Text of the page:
In the Sydney season-opener from the Australian Chamber Orchestra there were several fresh faces to be seen among the seasoned performers, but the quality of the ensemble playing remained stellar. All the hallmarks of the ACO – excellent visual and gestural interaction between the players, a wide sonic palette, and their trademark brand of contagious enthusiasm – were on display in this strings-only concert. Although the program shuttled back and forth between the 21st and 19th centuries, underlying continuity was assured by the retention of a (fairly) traditional language in the new works. The opening item, Anna Clyne’s Prince of Clouds, started out in a clear A-minor as glassy transparency gave way to rich chords. Such textures recurred throughout the piece, repeatedly paired with/interrupted by sudden, short bursts of extreme dissonance. A vigorous hoe-down provided further contrast later on. The two soloists (violinists Ike See and Glenn Christensen) exchanged ideas fluently, with the passages of ethereal 2-part counterpoint between particularly pleasing.

Richard Tognetti © Paul Henderson
Richard Tognetti
© Paul Henderson

Tchaikovsky may have acknowledged his indebtedness to Mozart in his Serenade, but the opening of the work harkens back more to the stateliness of the Baroque. The red-blooded lushness with which this was performed (all lengthy legato bows and vibrato) recalled Stokowski’s now unfashionably romantic treatments of Bach. The first movement may have been sonatina-like in structure, but there was nothing miniature to the performance, which was characteristically committed, with beautiful dynamic gradations. The Waltz, a staple of light-music concerts of the past, avoided the saccharine by means of subtle play with tempo. The recurrent pause before the main material is resumed was each time slightly elongated, teasing the expectant audience, and there was a charming nostalgia conveyed by the slight pulling back in the coda.

The third movement Élégie was simply gorgeous, especially at the duet-like interchanges between violins and cellos. Perhaps the music didn’t afford it, but I didn’t get the sense of much profundity beneath the overt emotionalism; at least, not until the pianissimo reprise of the opening, where a new intensity could be discerned, the more potent for the intimacy of the sound-world at this point. With barely a breath after it finished, the finale was launched, and it was as thrilling and as physically exuberant as one could have hoped for.

The second half replicated the layout of the first, opening with a 15-minute contemporary work, followed by a more substantial nineteenth-century standard. Having deliberately refrained from reading the program note on Missy Mazzoli’s Dark with Excessive Bright beforehand, I came away with an impression of diffuse textures (lots of string crossings, broken chords and glissandi), some of which rendered the solo bass difficult to hear in this concerto. Among the more satisfying moments was the duet between soloist Maxime Bibeau and his orchestral counterpart, which seemed much more effective than those passages shared by soloist and concert-master, Richard Tognetti. The duty of beating time fell to Tognetti’s front-desk partner, Ilya Isakovich. The work finished with an attractive halo of sound.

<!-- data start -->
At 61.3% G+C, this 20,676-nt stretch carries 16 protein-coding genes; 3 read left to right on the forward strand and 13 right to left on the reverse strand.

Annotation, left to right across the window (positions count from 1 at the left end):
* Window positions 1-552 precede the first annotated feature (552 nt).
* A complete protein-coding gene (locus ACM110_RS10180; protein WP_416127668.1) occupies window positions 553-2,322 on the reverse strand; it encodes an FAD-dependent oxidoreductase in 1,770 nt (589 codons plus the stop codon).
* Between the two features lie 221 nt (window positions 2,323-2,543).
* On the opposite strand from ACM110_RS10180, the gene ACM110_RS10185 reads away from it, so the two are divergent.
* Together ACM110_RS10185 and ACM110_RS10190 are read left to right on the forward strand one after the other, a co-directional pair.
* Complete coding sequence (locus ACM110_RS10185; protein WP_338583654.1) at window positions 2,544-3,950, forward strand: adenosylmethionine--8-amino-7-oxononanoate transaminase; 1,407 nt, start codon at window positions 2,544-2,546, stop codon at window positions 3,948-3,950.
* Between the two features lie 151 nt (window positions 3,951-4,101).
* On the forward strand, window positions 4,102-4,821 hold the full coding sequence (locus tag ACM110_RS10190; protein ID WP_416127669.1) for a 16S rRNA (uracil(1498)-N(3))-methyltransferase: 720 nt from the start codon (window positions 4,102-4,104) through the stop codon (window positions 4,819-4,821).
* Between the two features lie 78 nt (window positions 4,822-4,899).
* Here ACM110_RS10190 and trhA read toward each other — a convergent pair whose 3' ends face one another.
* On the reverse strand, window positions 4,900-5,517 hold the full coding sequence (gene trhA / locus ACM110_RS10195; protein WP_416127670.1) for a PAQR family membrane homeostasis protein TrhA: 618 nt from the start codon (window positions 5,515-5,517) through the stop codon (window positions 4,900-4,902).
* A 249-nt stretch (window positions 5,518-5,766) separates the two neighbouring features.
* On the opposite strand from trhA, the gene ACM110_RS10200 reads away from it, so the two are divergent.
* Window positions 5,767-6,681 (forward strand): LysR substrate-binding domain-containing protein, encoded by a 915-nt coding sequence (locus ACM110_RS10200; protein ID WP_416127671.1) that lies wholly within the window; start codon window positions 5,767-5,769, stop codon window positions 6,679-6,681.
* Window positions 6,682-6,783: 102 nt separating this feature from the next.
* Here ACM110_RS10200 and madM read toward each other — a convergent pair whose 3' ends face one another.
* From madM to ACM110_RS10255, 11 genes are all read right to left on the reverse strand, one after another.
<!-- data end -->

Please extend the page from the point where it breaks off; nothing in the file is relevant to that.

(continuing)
“Chaotic and absolutely empty dried-up stuff”. So wrote Tchaikovsky after playing through one of Brahms’s symphonies at the piano; ironically, Tchaikovsky has been paired with the man he called a “giftless bastard” in countless programs ever since. Rather than reducing a symphony to chamber-like dimensions, the ACO did the reverse, performing an (uncredited) arrangement of Brahms’s second String Sextet for full string orchestra. The forces were considerably augmented for this final item by a host of players from the elite Australian National Academy of Music, each sharing a desk with a seasoned professional. Well though these young performers acquitted themselves, it is questionable whether their presence was inherently warranted for this piece. Even in its original guise, Brahms’s sextet is densely textured in places, and despite careful dynamic control it risked sounding leaden. The opening of the Scherzo second movement is a case in point: it didn’t sparkle as it might have with fewer players. As if to counterbalance the increase in weight of sound, the tempi were on the fast side throughout. Some things worked really well: the G major trio was delivered with thrilling bravura, and the first movement had greater impetuosity than is the norm. Keeping the last movement buoyant and light was a real achievement: somehow they managed to give it an almost Mendelssohnian touch. A good ending to what was a good start to the season.